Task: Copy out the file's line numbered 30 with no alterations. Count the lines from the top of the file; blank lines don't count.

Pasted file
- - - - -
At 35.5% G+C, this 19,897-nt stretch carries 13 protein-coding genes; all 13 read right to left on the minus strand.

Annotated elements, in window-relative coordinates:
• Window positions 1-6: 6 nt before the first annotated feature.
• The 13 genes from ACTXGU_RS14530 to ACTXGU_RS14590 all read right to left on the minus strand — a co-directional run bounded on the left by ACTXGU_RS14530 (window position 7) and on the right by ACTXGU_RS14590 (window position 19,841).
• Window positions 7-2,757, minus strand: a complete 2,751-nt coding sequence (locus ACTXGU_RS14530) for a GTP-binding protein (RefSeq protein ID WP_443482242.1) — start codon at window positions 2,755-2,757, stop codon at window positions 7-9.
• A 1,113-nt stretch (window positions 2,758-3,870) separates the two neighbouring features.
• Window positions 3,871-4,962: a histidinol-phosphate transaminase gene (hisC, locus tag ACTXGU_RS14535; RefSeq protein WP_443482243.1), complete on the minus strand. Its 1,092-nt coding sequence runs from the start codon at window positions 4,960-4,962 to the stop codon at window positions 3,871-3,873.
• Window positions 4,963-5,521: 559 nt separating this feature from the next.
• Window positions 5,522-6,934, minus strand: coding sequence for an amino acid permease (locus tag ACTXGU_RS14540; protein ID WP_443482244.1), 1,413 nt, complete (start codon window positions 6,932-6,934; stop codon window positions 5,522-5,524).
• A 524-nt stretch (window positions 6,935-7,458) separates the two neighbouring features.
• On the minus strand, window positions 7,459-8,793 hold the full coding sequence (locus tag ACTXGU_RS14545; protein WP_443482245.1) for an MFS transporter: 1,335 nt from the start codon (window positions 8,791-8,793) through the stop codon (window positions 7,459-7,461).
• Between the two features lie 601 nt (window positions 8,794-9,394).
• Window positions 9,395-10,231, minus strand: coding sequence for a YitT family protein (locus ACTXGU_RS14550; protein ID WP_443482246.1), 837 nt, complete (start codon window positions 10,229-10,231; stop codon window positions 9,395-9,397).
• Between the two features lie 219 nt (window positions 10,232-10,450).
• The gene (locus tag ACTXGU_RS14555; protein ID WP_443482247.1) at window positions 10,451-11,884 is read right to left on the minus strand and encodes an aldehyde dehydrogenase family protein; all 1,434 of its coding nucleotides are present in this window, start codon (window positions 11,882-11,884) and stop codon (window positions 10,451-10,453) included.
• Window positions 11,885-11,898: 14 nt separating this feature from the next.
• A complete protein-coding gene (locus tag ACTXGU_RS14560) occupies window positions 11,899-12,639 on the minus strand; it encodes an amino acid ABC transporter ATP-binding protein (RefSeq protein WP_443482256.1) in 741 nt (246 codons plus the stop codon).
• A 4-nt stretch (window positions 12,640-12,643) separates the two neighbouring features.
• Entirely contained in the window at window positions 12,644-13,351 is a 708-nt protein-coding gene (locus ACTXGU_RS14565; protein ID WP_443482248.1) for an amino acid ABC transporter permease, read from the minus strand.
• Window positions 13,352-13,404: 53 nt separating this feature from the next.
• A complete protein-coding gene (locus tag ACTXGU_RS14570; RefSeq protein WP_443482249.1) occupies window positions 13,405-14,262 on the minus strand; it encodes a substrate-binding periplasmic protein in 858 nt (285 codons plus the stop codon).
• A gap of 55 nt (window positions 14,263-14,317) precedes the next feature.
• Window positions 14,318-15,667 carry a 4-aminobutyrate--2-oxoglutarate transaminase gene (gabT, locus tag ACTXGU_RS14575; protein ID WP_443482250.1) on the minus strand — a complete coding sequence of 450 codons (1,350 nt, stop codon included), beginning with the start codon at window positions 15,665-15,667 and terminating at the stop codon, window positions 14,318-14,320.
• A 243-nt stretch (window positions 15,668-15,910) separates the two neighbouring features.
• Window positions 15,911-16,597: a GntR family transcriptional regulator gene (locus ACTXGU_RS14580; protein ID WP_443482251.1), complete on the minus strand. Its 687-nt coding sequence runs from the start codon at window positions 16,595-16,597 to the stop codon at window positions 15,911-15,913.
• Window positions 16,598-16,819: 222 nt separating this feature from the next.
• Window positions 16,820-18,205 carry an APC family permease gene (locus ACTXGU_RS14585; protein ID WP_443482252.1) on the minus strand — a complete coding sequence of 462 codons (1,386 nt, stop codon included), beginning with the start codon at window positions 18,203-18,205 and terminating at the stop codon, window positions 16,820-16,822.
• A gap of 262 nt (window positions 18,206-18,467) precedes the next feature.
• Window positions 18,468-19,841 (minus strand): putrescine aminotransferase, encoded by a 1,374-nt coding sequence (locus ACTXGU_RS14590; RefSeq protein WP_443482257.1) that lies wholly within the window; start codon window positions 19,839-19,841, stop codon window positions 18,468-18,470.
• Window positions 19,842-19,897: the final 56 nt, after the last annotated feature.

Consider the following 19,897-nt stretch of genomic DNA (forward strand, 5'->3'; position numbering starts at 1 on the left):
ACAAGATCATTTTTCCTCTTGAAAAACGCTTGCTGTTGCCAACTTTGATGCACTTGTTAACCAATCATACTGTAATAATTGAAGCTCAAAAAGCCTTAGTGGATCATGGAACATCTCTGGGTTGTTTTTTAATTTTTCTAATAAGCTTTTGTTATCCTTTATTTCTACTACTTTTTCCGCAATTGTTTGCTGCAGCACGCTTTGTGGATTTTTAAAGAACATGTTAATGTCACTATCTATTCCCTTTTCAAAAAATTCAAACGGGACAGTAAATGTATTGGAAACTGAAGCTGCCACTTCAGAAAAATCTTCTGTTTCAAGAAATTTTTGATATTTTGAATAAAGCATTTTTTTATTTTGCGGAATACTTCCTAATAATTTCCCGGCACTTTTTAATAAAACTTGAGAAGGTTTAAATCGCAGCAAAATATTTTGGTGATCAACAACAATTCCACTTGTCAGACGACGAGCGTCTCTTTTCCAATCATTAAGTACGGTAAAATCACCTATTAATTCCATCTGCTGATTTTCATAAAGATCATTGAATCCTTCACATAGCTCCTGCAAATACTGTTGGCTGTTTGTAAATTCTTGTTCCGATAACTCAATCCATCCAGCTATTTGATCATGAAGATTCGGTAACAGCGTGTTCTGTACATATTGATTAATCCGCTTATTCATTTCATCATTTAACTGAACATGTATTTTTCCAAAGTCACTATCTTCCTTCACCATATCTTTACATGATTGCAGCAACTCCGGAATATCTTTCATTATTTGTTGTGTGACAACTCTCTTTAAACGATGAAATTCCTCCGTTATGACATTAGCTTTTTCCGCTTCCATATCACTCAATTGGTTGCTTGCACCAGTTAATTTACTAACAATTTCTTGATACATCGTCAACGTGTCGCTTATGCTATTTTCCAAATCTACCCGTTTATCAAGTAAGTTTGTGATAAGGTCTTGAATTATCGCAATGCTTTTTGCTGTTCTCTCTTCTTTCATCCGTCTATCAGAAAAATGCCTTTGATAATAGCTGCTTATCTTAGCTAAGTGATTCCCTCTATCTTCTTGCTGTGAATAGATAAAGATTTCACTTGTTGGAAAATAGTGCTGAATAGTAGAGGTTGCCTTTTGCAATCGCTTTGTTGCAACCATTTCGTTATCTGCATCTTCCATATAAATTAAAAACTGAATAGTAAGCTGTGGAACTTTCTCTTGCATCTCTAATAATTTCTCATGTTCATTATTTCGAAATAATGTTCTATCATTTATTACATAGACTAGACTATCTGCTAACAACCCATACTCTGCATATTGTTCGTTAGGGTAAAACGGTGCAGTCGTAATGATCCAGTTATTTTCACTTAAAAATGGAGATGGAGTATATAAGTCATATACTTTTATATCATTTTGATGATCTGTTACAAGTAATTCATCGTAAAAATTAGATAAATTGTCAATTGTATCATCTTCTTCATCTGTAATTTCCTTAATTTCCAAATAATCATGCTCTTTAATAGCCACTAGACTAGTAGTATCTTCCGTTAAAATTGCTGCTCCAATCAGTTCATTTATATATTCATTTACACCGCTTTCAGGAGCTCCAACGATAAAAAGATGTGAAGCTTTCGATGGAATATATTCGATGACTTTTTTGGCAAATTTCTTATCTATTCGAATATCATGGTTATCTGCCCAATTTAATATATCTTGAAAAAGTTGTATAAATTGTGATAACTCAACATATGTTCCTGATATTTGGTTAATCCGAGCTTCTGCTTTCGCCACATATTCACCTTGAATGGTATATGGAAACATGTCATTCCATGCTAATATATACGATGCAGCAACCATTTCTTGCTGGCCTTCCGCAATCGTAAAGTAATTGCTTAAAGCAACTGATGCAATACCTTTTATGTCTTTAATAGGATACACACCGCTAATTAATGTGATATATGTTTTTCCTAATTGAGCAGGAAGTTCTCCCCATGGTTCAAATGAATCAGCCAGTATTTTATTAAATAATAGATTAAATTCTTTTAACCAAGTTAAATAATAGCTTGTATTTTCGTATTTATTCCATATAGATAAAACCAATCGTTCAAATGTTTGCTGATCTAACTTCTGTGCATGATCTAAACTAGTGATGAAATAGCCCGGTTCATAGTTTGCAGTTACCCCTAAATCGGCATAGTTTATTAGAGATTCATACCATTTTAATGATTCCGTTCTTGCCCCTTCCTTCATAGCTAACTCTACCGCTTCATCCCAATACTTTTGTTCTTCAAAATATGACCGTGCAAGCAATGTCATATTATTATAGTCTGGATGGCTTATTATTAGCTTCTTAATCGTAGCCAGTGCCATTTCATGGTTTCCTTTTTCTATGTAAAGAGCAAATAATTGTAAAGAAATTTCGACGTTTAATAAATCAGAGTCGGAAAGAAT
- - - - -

• Window positions 19,842-19,897: the final 56 nt, after the last annotated feature.